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A Hero Prepares to Betray Us

Vermont Governor Howard Dean is a hero to many gay, lesbian and bisexual Americans for his progressive treatment of his state's civil unions law, but right now all signs are that Gov. Dean is preparing to betray people living with AIDS.
 
 
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To gay, lesbian and bisexual Americans, Vermont Gov. Howard Dean is a hero - and deservedly so. When the religious right fought a desperate battle to stop Vermont's civil unions law, Gov. Dean stood firm for what he believed was right. In large part because of this man's courage, same-sex couples have the same rights as heterosexual couples under Vermont law.

But right now all signs are that Gov. Dean is preparing to betray our brothers and sisters with AIDS. It is up to us to change his mind.

On March 15 the Vermont House of Representatives passed H645, which would protect seriously ill patients from the possibility of arrest and jail for using medical marijuana with their doctors' recommendation. The 82-59 vote was particularly historic because it marked the first time a Republican-controlled legislative house has passed a medical marijuana law.

This should have been the hardest step, since Vermont's Senate is controlled by the Democrats, who have historically been more open-minded than Republicans about medical marijuana. But Dean is also a Democrat, and a hard-line opponent of any liberalization of marijuana laws, even for medical use. Word around the statehouse is that Dean is leaning on Democratic senators to kill the bill or bottle it up in committee, so that he won't have to veto it.

A veto would be politically inconvenient, since a recent poll showed that three quarters of Vermont voters want to legalize medical marijuana for the seriously ill. But if the bill does pass, a veto by Gov. Dean is considered a strong possibility.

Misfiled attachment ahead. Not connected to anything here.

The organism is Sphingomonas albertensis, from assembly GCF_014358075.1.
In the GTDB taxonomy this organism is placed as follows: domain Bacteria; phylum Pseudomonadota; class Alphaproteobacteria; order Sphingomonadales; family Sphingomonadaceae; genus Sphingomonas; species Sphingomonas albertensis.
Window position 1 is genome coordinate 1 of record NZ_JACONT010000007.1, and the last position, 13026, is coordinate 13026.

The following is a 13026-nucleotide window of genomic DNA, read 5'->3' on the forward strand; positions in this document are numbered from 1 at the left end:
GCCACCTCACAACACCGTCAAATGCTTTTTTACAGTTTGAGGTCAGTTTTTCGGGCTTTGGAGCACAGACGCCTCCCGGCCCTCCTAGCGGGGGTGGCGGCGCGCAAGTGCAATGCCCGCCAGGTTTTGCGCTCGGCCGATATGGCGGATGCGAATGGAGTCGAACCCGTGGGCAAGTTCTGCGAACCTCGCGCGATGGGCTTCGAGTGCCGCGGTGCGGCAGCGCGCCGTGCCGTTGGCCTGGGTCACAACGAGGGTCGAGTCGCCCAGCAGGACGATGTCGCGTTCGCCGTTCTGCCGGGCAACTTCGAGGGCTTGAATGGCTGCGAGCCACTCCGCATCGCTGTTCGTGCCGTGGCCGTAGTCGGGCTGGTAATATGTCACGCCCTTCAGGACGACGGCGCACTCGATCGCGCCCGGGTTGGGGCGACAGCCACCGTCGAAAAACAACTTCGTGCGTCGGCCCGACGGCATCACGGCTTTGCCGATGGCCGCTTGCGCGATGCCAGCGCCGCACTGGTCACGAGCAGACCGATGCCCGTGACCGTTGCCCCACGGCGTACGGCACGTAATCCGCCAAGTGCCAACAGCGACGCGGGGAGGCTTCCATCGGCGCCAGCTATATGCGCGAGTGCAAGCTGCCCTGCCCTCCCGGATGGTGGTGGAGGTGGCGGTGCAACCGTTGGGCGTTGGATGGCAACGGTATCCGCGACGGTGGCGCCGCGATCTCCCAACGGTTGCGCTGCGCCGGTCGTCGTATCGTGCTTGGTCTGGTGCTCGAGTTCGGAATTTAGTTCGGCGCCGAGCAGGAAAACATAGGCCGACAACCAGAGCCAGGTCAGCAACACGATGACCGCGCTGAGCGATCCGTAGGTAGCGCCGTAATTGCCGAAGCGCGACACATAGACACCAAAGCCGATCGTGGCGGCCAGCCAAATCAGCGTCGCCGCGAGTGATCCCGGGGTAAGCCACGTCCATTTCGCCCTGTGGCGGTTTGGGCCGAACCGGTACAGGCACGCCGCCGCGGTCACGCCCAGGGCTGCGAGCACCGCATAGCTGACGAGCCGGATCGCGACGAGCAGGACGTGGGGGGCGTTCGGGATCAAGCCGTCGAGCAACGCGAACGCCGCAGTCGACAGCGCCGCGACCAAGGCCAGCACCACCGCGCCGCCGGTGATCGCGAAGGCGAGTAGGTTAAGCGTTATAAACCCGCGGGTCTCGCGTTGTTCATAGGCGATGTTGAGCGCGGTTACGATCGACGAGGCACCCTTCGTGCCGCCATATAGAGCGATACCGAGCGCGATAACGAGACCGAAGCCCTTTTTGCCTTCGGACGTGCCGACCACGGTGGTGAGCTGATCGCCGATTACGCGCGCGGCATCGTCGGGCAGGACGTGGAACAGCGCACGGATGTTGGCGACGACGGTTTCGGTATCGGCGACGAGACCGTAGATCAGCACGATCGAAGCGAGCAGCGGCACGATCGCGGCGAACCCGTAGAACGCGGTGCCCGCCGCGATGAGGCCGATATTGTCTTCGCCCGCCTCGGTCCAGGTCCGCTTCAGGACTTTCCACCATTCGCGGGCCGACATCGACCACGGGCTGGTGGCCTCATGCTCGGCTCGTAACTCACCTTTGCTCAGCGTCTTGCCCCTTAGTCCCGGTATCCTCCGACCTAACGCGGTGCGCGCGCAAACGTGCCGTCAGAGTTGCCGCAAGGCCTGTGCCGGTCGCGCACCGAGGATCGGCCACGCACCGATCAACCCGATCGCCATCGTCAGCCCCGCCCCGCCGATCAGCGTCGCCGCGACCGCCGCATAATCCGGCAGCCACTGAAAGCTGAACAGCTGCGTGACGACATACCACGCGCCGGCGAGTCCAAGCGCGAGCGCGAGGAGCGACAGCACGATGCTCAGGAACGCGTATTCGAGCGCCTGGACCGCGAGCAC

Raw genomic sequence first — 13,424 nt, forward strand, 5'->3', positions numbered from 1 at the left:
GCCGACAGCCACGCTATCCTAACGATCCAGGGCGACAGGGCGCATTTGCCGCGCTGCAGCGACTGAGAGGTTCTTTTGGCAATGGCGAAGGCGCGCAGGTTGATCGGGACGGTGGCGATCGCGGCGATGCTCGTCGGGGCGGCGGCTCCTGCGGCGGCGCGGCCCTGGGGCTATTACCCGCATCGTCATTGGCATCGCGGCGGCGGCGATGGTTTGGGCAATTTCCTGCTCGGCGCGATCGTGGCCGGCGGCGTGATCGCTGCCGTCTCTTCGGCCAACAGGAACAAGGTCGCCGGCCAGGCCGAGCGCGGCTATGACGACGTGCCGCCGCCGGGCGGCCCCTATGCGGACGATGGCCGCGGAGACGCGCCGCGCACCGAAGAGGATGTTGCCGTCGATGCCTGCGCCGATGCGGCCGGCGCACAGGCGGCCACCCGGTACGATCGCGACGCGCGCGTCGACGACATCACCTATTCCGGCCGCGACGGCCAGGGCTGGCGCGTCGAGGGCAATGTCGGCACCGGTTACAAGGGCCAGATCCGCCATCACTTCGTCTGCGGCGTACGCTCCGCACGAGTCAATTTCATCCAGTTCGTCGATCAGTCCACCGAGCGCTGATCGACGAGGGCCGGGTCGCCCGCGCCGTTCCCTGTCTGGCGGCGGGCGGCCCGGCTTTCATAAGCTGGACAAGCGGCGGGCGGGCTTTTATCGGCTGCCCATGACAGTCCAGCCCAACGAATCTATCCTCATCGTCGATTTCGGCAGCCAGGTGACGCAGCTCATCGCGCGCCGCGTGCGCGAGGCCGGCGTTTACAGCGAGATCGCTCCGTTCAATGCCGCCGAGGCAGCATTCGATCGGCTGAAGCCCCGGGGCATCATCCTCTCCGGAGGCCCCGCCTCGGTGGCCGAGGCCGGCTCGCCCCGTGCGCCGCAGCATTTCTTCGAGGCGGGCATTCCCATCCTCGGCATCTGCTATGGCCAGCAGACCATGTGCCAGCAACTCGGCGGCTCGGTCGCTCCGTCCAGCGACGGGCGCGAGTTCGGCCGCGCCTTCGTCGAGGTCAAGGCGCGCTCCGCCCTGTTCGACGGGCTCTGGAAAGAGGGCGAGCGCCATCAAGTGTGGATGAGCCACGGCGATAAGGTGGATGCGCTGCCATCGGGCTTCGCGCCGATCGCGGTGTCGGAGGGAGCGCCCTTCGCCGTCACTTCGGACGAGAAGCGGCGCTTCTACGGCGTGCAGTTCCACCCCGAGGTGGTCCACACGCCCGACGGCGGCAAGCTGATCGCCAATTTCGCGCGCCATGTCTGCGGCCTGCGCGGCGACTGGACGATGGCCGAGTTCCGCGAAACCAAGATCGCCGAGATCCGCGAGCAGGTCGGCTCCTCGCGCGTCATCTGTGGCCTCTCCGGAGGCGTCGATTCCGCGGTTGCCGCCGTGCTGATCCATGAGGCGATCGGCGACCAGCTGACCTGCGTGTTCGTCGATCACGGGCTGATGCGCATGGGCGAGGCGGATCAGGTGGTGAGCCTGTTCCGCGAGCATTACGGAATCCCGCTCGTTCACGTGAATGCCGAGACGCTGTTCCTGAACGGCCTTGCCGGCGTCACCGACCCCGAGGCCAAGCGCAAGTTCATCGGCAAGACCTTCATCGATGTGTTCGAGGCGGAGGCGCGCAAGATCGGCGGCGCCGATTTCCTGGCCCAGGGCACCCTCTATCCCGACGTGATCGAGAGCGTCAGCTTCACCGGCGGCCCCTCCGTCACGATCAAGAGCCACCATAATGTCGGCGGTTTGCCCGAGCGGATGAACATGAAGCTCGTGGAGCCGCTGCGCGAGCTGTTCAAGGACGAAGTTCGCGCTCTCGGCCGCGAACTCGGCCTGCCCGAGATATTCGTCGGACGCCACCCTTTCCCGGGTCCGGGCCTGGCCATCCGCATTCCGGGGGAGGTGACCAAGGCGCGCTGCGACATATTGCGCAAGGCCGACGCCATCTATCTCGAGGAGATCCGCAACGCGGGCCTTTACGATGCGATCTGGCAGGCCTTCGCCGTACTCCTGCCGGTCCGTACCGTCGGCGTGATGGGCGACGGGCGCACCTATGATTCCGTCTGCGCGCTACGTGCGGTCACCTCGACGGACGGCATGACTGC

That would be a tragedy for Vermonters with AIDS or other serious illnesses. In our community, we have seen the benefits of medical marijuana again and again. We've seen it help people with wasting syndrome eat enough to stay alive. More recently, marijuana has helped thousands cope with the nausea and lack of appetite that is often caused by the unforgiving anti-HIV drug cocktails they must take to keep their virus in check.

My friend Mary is typical. After a dozen years of fighting HIV she says bluntly, "I'm alive because of medical marijuana." Without it, the side effects of her medications would be intolerable.

Mary is lucky: She lives in California, which legalized medical use of marijuana in 1996. But last October federal agents shut down the medical cannabis co-op where Mary received her supply safely. Until she found a safe alternative source she had to do without - and lost 12 pounds in three weeks.

As the full-page ad that appeared in the March 6 New York Times showed, medical marijuana is no longer a fringe issue. It is supported by everyone from Walter Cronkite to the American Public Health Association, not to mention the National Association of People With AIDS and such esteemed physicians as former U.S. Surgeon General Dr. Joycelyn Elders and noted AIDS researcher Dr. Michael Saag.

Gov. Dean is a physician himself. He should listen to the voices of his colleagues as well as those of the sick and the people who care for them. He must remember the ancient physician's credo: First, do no harm. Killing H645, whether it's done by public veto or private stealth, would do immense harm.

Please write to: Governor Howard Dean, M.D. 109 State Street, Pavilion Montpelier, VT 05609-0101. You can send also your letter by fax to 802-828-3339, or visit www.mpp.org/states/site/index for more information.

Bruce Mirken, Acting Director of Communications at the Marijuana Policy Project, is a longtime health journalist who has covered HIV/AIDS research and policy for many publications.